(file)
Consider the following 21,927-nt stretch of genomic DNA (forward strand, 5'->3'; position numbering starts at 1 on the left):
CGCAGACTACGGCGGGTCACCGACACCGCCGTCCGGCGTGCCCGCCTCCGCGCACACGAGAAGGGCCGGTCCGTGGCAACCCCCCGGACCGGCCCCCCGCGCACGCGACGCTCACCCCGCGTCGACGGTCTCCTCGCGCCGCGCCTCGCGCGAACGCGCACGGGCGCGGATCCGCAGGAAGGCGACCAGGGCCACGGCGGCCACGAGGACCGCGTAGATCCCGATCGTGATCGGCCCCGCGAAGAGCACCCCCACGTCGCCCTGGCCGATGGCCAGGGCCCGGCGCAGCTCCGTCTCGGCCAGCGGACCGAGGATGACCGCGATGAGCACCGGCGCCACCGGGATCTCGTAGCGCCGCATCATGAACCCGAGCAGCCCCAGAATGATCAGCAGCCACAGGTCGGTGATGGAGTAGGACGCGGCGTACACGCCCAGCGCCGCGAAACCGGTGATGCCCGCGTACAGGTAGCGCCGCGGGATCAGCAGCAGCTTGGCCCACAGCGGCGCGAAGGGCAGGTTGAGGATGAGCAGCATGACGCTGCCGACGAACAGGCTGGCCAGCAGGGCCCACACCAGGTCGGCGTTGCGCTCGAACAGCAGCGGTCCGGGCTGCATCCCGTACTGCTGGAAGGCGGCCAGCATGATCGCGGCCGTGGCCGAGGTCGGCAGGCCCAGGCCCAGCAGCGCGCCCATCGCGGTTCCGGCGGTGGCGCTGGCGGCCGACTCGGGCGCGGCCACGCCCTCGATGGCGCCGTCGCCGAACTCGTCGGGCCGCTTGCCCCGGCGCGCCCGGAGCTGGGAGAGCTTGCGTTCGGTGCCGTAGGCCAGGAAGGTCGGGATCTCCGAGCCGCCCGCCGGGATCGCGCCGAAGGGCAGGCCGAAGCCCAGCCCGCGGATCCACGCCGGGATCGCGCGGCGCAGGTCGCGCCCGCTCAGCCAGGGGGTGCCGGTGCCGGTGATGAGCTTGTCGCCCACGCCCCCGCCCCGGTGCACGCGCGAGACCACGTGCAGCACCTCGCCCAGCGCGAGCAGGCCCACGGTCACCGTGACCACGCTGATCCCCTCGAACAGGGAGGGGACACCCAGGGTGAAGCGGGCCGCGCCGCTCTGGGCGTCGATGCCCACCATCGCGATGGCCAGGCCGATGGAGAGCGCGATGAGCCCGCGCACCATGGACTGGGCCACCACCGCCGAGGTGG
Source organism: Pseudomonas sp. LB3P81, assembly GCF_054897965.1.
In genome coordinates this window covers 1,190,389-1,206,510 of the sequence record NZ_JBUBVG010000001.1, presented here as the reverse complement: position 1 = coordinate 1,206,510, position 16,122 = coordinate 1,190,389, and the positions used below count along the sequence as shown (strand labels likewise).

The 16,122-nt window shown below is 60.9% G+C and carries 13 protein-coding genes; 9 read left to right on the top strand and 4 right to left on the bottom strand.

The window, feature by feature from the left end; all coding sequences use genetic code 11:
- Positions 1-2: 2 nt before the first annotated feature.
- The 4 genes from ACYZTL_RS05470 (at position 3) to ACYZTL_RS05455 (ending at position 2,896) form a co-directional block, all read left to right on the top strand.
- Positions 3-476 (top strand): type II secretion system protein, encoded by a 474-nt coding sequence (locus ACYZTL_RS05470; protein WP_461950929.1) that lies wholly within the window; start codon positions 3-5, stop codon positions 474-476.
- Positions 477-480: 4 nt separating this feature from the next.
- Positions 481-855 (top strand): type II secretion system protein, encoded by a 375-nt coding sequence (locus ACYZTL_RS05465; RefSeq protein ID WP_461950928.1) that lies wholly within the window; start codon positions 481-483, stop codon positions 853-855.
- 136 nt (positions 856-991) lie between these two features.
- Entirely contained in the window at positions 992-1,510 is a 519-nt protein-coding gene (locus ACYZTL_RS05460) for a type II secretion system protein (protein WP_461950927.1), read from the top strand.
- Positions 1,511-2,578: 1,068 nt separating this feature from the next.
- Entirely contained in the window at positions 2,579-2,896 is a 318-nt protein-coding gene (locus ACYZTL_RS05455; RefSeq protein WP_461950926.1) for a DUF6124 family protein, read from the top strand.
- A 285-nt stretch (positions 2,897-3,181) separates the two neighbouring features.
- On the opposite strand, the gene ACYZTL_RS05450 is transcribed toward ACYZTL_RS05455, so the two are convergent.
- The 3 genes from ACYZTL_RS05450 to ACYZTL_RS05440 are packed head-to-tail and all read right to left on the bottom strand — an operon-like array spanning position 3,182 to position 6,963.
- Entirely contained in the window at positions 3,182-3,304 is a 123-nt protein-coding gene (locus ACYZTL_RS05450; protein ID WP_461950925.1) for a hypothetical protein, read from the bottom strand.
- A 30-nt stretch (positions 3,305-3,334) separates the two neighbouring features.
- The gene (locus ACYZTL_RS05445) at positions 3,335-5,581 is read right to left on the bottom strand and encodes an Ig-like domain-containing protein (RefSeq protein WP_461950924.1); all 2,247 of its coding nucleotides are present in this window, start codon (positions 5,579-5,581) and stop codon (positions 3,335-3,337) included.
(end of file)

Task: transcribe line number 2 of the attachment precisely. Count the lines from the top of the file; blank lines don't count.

CGCAGACTACGGCGGGTCACCGACACCGCCGTCCGGCGTGCCCGCCTCCGCGCACACGAGAAGGGCCGGTCCGTGGCAACCCCCCGGACCGGCCCCCCGCGCACGCGACGCTCACCCCGCGTCGACGGTCTCCTCGCGCCGCGCCTCGCGCGAACGCGCACGGGCGCGGATCCGCAGGAAGGCGACCAGGGCCACGGCGGCCACGAGGACCGCGTAGATCCCGATCGTGATCGGCCCCGCGAAGAGCACCCCCACGTCGCCCTGGCCGATGGCCAGGGCCCGGCGCAGCTCCGTCTCGGCCAGCGGACCGAGGATGACCGCGATGAGCACCGGCGCCACCGGGATCTCGTAGCGCCGCATCATGAACCCGAGCAGCCCCAGAATGATCAGCAGCCACAGGTCGGTGATGGAGTAGGACGCGGCGTACACGCCCAGCGCCGCGAAACCGGTGATGCCCGCGTACAGGTAGCGCCGCGGGATCAGCAGCAGCTTGGCCCACAGCGGCGCGAAGGGCAGGTTGAGGATGAGCAGCATGACGCTGCCGACGAACAGGCTGGCCAGCAGGGCCCACACCAGGTCGGCGTTGCGCTCGAACAGCAGCGGTCCGGGCTGCATCCCGTACTGCTGGAAGGCGGCCAGCATGATCGCGGCCGTGGCCGAGGTCGGCAGGCCCAGGCCCAGCAGCGCGCCCATCGCGGTTCCGGCGGTGGCGCTGGCGGCCGACTCGGGCGCGGCCACGCCCTCGATGGCGCCGTCGCCGAACTCGTCGGGCCGCTTGCCCCGGCGCGCCCGGAGCTGGGAGAGCTTGCGTTCGGTGCCGTAGGCCAGGAAGGTCGGGATCTCCGAGCCGCCCGCCGGGATCGCGCCGAAGGGCAGGCCGAAGCCCAGCCCGCGGATCCACGCCGGGATCGCGCGGCGCAGGTCGCGCCCGCTCAGCCAGGGGGTGCCGGTGCCGGTGATGAGCTTGTCGCCCACGCCCCCGCCCCGGTGCACGCGCGAGACCACGTGCAGCACCTCGCCCAGCGCGAGCAGGCCCACGGTCACCGTGACCACGCTGATCCCCTCGAACAGGGAGGGGACACCCAGGGTGAAGCGGGCCGCGCCGCTCTGGGCGTCGATGCCCACCATCGCGATGGCCAGGCCGATGGAGAGCGCGATGAGCCCGCGCACCATGGACTGGGCCACCACCGCCGAGGTGG